Norcantharidin inhibits the DDR of bladder cancer stem-like cells through cdc6 degradation
Authors Shi X, Chen S, Zhang Y, Xie W, Hu Z, Li H, Li J, Zhou Z, Tan W
Received 25 March 2019
Accepted for publication 14 May 2019
Published 7 June 2019 Volume 2019:12 Pages 4403—4413
Checked for plagiarism Yes
Review by Single-blind
Peer reviewers approved by Ms Shreya Arora
Peer reviewer comments 3
Editor who approved publication: Dr Gaetano Romano
Xianghua Shi,1,2,* Sansan Chen,3,* Yongjun Zhang,4 Weiwei Xie,1 Zhiming Hu,4 Hongwei Li,4 Jinlong Li,4 Zhongxin Zhou,5 Wanlong Tan1
1Department of Urology, Nanfang Hospital, Southern Medical University, Guangzhou, Guangdong, People’s Republic of China; 2Department of Health Management, Zhujiang Hospital, Southern Medical University, Guangzhou, Guangdong, People’s Republic of China; 3Department of Urology, The First Affiliated Hospital of Guangdong Pharmaceutical University, Guangzhou, Guangdong, People’s Republic of China; 4Institute of Biotherapy, School of Biotechnology, Southern Medical University, Guangzhou, Guangdong, People’s Republic of China; 5Department of Vascular Surgery, The Third Affiliated Hospital of Southern Medical University, Guangzhou, Guangdong, People’s Republic of China
*These authors contributed equally to this work
Introduction: Cancer stem cells (CSCs) are the main source of tumor resistance and recurrence. At present, the main treatment for patients with advanced or metastatic bladder cancer (BCa) is cisplatin-based combination chemotherapy. However, CSCs are not sensitive to DNA-damaging drugs due to their enhanced DNA damage response (DDR) activity.
Materials and methods: Bladder cancer stem cell-like cells (BCSLCs) were obtained by treating UMUC3 cells with cisplatin. The characteristics of the BCSLCs were identified by qPCR, flow cytometry, scratch wound-healing assays, transwell assays, tumorigenic ability experiments, Edu assays and Western blot assays in vivo. After BCSLCs were treated with norcantharidin (NCTD), the expression of Cdc6 and activation of the ATR-Chk1 pathway were detected by Western blotting. A subcutaneous tumor model in nude mice was successfully established to assess the anti-tumor efficacy of NCTD and cisplatin either alone or in combination in vivo. The tumor tissues were detected by immunohistochemistry.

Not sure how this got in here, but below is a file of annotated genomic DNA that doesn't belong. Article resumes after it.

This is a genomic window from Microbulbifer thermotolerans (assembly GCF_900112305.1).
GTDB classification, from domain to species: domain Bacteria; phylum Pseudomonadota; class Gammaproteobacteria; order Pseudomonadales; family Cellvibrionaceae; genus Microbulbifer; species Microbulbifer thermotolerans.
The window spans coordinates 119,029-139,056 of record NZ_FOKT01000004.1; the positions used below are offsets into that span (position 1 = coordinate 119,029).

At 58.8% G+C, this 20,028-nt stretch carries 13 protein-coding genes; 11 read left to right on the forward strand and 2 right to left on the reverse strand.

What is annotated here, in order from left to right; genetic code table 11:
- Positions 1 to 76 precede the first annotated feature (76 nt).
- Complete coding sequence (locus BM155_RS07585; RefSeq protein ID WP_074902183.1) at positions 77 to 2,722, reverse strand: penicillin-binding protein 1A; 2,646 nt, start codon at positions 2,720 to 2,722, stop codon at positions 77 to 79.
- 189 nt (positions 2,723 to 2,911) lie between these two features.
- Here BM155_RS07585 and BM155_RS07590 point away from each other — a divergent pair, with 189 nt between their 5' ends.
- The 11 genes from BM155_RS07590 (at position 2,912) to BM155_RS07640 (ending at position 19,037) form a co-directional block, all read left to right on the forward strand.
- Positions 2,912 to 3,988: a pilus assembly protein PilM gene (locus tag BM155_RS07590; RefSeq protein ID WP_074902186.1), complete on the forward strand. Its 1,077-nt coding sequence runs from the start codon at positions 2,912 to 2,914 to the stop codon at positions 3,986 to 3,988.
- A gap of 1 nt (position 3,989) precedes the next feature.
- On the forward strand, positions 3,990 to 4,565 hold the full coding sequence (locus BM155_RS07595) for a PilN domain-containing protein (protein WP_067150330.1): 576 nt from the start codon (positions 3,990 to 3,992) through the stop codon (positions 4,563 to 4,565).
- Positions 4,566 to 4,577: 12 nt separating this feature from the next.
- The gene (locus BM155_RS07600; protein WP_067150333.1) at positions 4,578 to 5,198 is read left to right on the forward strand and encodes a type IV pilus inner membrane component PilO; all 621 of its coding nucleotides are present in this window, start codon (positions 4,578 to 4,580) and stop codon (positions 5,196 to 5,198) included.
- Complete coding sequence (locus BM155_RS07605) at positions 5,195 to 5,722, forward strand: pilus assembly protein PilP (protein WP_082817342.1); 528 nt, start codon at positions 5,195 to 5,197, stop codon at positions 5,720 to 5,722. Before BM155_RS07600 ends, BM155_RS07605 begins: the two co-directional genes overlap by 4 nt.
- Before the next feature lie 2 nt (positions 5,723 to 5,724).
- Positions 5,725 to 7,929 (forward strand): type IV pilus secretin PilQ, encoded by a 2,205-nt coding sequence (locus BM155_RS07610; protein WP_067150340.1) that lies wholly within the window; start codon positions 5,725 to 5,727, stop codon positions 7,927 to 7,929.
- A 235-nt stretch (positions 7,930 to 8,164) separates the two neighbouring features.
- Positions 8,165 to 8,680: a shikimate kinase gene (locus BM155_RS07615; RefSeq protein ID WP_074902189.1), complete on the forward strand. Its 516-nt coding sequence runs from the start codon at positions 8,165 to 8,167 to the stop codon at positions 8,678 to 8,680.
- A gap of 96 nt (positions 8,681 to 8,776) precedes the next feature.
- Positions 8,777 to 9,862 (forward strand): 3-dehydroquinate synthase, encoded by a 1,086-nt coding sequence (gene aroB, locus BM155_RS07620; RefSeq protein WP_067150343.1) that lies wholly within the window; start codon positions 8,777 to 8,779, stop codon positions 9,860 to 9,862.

Results: The derived BCSLCs showed higher expression of stemness markers, increased invasiveness, improved resistance to multiple chemotherapeutics, and higher tumorigenic capacity in vivo. The protein expression level of chromatin-binding Cdc6 was increased in BCSLCs; however, NCTD decreased the level of chromatin-binding Cdc6 and inhibited the activation of the ATR-Chk1 pathway, which ultimately led to reduction in DDR activity in BCSLCs. NCTD enhanced the killing effect of cisplatin on BCSLCs in vitro and vivo. NCTD combined with cisplatin enhanced cisplatin-induced DNA damage in BCSLCs.
Conclusion: Long-term cisplatin treatment can enrich BCSLCs. However, NCTD enhanced the killing effect of cisplatin on BCSLCs in vitro and vivo. The mechanism is inhibiting the DDR activity by reducing the expression of chromatin-binding Cdc6.
Keywords: bladder cancer stem-like cells, norcantharidin, DDR, Cdc6, cisplatin
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